Given that Stopes and her subsequent biographer drew attention to the “Roman Catholic doctor,” it is worth noting that at this time, Sutherland was a Presbyterian by baptism, but an atheist or agnostic by belief.

His views on TB made little difference. The Eugenics Education Society continued to lobby Parliament for eugenic laws and achieved success for the first time with the Mental Deficiency Act in 1913. Active service in World War 1 interrupted his work, though in September 1917 he took up the cause against eugenics in a speech “Consumption: Its Cause and Cure”.

At this point, the “Roman Catholic doctor” was a member of the Church of Scotland (he had joined in 1914 as a preliminary to war).

In his “Consumption” speech, Sutherland railed against eugenists [both Pearson and Sutherland used this older form of “eugenicist”]:

“But why should you set out to prevent this infection and to cure the disease? There are some self-styled eugenists…who declaim that the prevention of disease is not in itself a good thing. They say the efficiency of the State is based upon what they call ‘the survival of the fittest’. This war has smashed their rhetorical phrase. Who now talks about the survival of the fittest, or thinks himself fit because he survives? I don’t know what they mean. I do know that in preventing disease you are not preserving the weak, but conserving the strong. And I do know that those evil conditions which will kill a child within a few months of birth, and slay another when he reaches the teens, will destroy yet another when he comes to adult life.”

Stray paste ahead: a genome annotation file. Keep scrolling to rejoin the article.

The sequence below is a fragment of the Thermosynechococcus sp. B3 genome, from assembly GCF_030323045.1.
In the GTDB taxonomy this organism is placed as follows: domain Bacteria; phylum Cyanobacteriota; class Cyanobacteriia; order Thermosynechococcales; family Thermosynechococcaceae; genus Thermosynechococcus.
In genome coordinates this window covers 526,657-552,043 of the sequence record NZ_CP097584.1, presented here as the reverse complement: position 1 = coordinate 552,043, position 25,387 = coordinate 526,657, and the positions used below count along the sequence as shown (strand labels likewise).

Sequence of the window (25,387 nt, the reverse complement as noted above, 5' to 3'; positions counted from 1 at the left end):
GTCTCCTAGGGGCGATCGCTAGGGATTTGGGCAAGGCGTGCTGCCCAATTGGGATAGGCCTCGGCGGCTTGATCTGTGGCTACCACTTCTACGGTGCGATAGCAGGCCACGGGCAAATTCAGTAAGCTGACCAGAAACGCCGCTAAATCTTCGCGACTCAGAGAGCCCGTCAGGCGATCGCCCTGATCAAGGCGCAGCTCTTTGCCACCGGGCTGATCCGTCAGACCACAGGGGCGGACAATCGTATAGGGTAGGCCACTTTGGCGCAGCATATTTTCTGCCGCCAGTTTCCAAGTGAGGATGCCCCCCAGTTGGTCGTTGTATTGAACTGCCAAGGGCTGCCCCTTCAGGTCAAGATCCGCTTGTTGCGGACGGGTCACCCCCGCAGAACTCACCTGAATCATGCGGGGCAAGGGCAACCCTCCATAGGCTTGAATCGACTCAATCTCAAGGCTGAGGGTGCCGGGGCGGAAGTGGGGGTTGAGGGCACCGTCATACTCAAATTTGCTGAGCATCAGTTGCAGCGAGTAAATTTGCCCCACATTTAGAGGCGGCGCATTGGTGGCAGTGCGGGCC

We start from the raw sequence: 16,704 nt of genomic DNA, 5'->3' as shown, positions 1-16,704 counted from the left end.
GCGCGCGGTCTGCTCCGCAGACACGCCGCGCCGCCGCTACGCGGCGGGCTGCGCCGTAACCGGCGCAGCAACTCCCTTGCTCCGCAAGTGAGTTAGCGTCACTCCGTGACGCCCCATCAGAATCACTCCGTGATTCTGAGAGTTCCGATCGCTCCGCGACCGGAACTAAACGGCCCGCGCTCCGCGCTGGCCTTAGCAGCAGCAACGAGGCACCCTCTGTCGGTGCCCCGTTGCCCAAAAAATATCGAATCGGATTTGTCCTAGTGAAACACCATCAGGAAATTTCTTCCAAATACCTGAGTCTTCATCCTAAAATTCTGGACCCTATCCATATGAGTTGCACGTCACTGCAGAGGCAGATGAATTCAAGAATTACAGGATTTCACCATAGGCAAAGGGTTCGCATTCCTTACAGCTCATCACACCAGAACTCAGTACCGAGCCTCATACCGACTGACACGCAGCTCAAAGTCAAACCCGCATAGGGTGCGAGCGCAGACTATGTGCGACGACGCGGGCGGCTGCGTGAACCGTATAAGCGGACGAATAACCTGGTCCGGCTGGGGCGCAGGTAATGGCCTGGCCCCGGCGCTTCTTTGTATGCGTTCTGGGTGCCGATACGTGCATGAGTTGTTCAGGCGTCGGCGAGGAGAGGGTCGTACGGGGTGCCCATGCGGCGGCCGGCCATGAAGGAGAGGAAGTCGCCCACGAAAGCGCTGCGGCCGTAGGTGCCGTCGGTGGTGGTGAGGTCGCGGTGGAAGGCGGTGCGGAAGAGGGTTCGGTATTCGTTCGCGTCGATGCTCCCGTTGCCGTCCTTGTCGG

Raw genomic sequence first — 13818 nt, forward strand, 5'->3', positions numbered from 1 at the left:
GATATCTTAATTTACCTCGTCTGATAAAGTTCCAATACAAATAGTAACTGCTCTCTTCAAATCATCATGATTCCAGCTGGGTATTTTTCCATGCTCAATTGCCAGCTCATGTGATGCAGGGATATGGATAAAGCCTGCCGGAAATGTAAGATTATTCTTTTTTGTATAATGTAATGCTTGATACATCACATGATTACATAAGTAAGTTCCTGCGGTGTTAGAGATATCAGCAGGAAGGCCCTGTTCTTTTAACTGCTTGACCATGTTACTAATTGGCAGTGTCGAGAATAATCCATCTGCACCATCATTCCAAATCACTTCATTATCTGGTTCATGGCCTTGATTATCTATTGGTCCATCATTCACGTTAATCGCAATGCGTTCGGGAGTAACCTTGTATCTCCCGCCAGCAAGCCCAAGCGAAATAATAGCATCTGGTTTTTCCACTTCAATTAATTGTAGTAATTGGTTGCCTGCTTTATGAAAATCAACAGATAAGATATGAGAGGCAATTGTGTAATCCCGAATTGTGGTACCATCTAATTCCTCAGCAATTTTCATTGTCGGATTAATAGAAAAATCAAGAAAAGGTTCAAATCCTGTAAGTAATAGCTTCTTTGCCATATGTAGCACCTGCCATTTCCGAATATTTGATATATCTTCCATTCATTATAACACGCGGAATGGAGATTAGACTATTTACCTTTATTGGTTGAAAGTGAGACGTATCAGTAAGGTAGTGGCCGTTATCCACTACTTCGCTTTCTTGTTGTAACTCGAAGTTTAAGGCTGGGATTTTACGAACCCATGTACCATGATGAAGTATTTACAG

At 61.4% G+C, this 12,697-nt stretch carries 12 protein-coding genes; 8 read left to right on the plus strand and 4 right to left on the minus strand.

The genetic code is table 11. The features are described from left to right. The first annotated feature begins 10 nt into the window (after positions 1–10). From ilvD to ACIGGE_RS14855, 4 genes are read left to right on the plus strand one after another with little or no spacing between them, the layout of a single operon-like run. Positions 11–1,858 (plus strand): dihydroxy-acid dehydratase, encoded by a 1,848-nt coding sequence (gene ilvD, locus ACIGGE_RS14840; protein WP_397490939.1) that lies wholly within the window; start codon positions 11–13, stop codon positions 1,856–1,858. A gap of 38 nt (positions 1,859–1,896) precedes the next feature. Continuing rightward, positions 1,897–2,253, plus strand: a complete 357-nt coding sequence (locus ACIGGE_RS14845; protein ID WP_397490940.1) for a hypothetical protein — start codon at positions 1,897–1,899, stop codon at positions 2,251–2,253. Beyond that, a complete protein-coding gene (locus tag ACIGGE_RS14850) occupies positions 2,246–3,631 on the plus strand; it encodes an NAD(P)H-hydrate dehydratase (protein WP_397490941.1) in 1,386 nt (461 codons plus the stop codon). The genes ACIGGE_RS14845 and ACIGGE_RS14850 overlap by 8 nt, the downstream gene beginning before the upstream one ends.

This was not, however, merely a battle of ideas, but one with real-world impacts:

“Tuberculous milk [which] kills 10,000 children every year and creates an amount of child sickness, suffering and sorrow so widespread as to be incomprehensible to a finite mind, and no more natural than if their food had been poisoned with arsenic. Yet in London to-day, one out of even eleven churns of milk arriving at our railway termini contains this death-dealing virus.”

Tuberculous milk could be rendered harmless by pasteurisation, as was the practice in the United States at that time. Yet in Britain, despite having the technology and the backing of a recommendation of a Royal Commission, British authorities had failed to act.

Regardless of the reason(s), while the views of Sir James Barr prevailed, the government of the day were not likely to be pressured to solve this problem. In 1918 Barr, by now no longer president of the BMA but still respected and influential, said:

“Until we have some restriction in the marriage of undesirables the elimination of the tubercle bacillus is not worth aiming at. It forms a rough, but on the whole very serviceable check, on the survival and propagation of the unfit. This world is not a hothouse; a race which owed its survival to the fact that the tubercle bacillus had ceased to exist would, on the whole, be a race hardly worth surviving. Personally, I am of opinion—and I think such opinion will be shared by most medical men who have been behind the scenes and have not allowed their sentiments to blind them—that if to-morrow the tubercle bacillus were non-existent, it would be nothing short of a national calamity. We are not yet ready for its disappearance.”

The following year, in 1919, Sutherland became a “Roman Catholic doctor”.